I and many other scientists now believe that in around 20 years we will have the means to reprogramme our bodies’ stone-age software so we can halt, then reverse, ageing. Then nanotechnology will let us live for ever… Within 25 years we will be able to do an Olympic sprint for 15 minutes without taking a breath, or go scuba-diving for four hours without oxygen. Nanotechnology will extend our mental capacities to such an extent we will be able to write books within minutes.
Micro-manufacturing has promised us the moon, and it continues to aim higher and higher. While the capacity to do as Kurzweil says should theoretically exist, I find it difficult to believe that we are within two decades of such a revolution in terms of implementation. Tiny machines could indeed be utilized to scavenge free radicals and aid mitosis and do a myriad of other intracellular housekeeping functions, but aging is a process effecting so many systems and physiological pathways and cells that its complete cessation or reversal would seem out of reach.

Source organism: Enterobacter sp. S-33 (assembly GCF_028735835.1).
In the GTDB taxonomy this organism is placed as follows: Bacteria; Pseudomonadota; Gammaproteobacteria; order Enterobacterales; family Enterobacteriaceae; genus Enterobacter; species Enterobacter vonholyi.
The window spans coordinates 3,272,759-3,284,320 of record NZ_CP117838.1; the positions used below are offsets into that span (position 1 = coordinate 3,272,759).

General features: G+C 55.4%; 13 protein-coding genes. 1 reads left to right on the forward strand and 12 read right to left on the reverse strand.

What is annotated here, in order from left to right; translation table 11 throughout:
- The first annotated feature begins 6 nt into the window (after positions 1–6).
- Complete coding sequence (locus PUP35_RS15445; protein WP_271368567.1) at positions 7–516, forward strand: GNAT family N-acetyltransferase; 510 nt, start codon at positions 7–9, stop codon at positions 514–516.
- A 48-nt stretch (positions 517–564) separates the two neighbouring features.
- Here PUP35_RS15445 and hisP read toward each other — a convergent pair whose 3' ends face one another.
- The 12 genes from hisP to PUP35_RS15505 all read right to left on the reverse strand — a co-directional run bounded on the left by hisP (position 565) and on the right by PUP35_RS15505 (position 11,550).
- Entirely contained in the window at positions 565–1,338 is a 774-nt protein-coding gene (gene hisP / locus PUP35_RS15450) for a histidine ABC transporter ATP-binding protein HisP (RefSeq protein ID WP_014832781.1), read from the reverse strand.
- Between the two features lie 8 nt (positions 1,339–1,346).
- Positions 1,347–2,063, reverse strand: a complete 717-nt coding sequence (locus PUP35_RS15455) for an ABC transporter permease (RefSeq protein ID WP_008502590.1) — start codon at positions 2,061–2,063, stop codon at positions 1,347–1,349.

The body has a large head start over engineers when it comes to its own maintenance. Even if this technology were somehow able to keep us in perennial youth, the diseases and abnormalities that can arise in our bodies are so diverse that some “malfunction” would undoubtedly occur over time. The corrections of these deleterious changes would need to be accounted for in any in vivo machine. For instance, the nano-bots would need to allow the external administration of potentially lifesaving bronchodilators in the event of a severe asthmatic attack; the robots could not be allowed to rectify the artificially high levels of medication. This is just a single example of what is an immensely difficult problem.
There are many more issues that would need to be sorted out, and the painstakingly long approval process for human clinical trials is not the least of these (20 years should seem a stretch to any imagination). Ethical dilemmas will undoubtedly arise. Men have been able to achieve some inconceivable things, but there have also been conceivable things that men could not achieve; I believe this “fountain of youth” to be one such disappointment.